Pascendi Dominici Gregis occurs on September 8, 2007. With yesterday being the feast of St. Pius X in the traditional calendar (and, really, for St. Pius X, isn’t that the calendar that matters? ;-)), I figured it was time to write a post in homage to this important encyclical. This great yet now largely forgotten encyclical not only shows forth the sanctity of St. Pius (after all, canvassing, compiling, analyzing, and correcting the doctrines of the modernists would give me a headache after three seconds), but also serves as a papal “I told you so” to modern day Catholics.

This encyclical identified the most serious threat to the Church in our times: modernism. Modernism is described by St. Pius as “the synthesis of all heresies”, in that it is the culmination and logical conclusion of them all. What the Protestant revolution began in the spiritual realm, and the French revolution brought home to the temporal realm, is now an institutionalized and internalized way of thinking, praying and believing in the lives of nearly all of us. Even the most traditional of Catholics today has been harmed by modernist ideas in some way. We have been raised in it– cooked in it, if you will– and shaking it off requires a supreme and constant effort.

It is on our televisions, in our classrooms, assumed as unassailable reality by our friends and relations and, sadly, even by many of our Churchmen. Even when we decry modernism we find that we so often live our lives as though it were true.
What is it, in a nutshell? That is a tough question, and St. Pius deserves great praise for supplying an answer. It is a many-headed beast that evades categorization, but St. Pius identified several salient points:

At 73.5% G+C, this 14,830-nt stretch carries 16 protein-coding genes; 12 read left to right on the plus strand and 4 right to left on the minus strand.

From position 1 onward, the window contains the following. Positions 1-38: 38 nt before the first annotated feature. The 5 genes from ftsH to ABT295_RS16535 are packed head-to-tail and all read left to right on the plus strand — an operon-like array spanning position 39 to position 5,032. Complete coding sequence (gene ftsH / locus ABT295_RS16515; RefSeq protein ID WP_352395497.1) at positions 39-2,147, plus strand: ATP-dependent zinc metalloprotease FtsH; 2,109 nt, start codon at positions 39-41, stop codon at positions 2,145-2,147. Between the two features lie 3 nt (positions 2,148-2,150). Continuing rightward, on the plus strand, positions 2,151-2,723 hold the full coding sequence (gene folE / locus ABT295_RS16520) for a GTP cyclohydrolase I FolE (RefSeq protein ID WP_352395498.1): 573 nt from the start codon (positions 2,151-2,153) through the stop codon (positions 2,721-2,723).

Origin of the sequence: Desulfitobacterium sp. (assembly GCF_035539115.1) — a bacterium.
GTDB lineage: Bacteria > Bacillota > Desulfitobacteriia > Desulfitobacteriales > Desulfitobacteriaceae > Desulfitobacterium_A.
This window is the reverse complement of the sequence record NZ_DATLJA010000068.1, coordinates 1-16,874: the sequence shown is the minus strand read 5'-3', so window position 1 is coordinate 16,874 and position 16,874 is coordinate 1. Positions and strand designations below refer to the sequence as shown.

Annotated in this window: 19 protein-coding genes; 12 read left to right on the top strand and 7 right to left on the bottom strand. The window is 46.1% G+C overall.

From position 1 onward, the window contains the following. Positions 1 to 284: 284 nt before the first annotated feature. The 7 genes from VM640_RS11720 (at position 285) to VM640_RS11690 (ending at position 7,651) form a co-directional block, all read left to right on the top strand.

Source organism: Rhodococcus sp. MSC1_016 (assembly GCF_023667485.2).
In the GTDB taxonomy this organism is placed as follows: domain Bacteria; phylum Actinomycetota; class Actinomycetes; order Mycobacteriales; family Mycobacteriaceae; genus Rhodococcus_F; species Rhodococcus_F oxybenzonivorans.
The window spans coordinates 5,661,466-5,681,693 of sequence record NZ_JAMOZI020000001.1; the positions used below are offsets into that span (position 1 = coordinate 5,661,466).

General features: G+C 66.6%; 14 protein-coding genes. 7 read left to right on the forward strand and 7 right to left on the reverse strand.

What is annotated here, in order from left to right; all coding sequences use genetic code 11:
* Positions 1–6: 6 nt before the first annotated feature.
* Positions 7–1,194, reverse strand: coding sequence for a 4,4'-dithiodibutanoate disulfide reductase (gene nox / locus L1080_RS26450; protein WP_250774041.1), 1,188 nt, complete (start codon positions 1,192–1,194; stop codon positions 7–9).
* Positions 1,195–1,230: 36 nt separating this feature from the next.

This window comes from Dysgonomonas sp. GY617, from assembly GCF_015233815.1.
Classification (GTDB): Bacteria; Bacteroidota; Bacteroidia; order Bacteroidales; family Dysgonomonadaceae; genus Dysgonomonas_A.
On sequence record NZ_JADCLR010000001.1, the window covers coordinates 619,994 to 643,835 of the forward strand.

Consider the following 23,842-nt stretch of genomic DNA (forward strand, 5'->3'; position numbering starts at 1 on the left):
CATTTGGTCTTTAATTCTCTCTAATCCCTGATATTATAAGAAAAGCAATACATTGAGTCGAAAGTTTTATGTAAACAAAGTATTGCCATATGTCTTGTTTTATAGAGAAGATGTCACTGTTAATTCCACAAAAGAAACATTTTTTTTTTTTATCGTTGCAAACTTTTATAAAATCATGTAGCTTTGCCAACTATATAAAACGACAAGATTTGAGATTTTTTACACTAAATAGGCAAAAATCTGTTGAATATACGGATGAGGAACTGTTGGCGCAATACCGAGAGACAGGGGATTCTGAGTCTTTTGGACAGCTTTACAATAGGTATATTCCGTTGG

As a philosopher, the modernist is agnostic, depending upon observable phenomena for the tenets of his philosophy. Revelation is only that which manifests itself as an internal “inspiration”; dogmas and authoritative teachers have no place. Hence, because theology is always a matter of immanence, dogmas do and should change and evolve.

As a believer, the modernist is sure of his faith by a feeling of inner certitude; the Divine speaks in his soul, and this word is alone authoritative. It transcends and supersedes intellectual truths or proofs, and if another cannot see the modernist’s truth, it is only because he does not place himself in the proper interior disposition to experience the same inner phenomena.

In science and history, the modernist sees these areas as completely separate from faith, both in the sense of different subject matters and also in terms of the criteria used to judge what is true in them. Whenever there is an apparent overlap, the modernist turns first to observable phenomena– this combined with his philosophical agnosticism, produces the effect that science is always superior to religion. As St. Pius said, Faith is always subject to science, according to the modernist.

History and science cannot be viewed in light of Catholic dogmas– Catholic dogmas, insofar as the modernist holds to any of them, must be viewed and limited in the light of history and science. For example, because no one has been observed to rise from the dead, and yet because the modernist “believes” in the Resurrection it must be true, he attempts explanations like “the Apostles experienced the ‘risen’ Christ within them” or “Christ is risen in the Church” or such rot.

With regard to the truth, existence and life of the Church in the view of the modernists, St. Pius writes: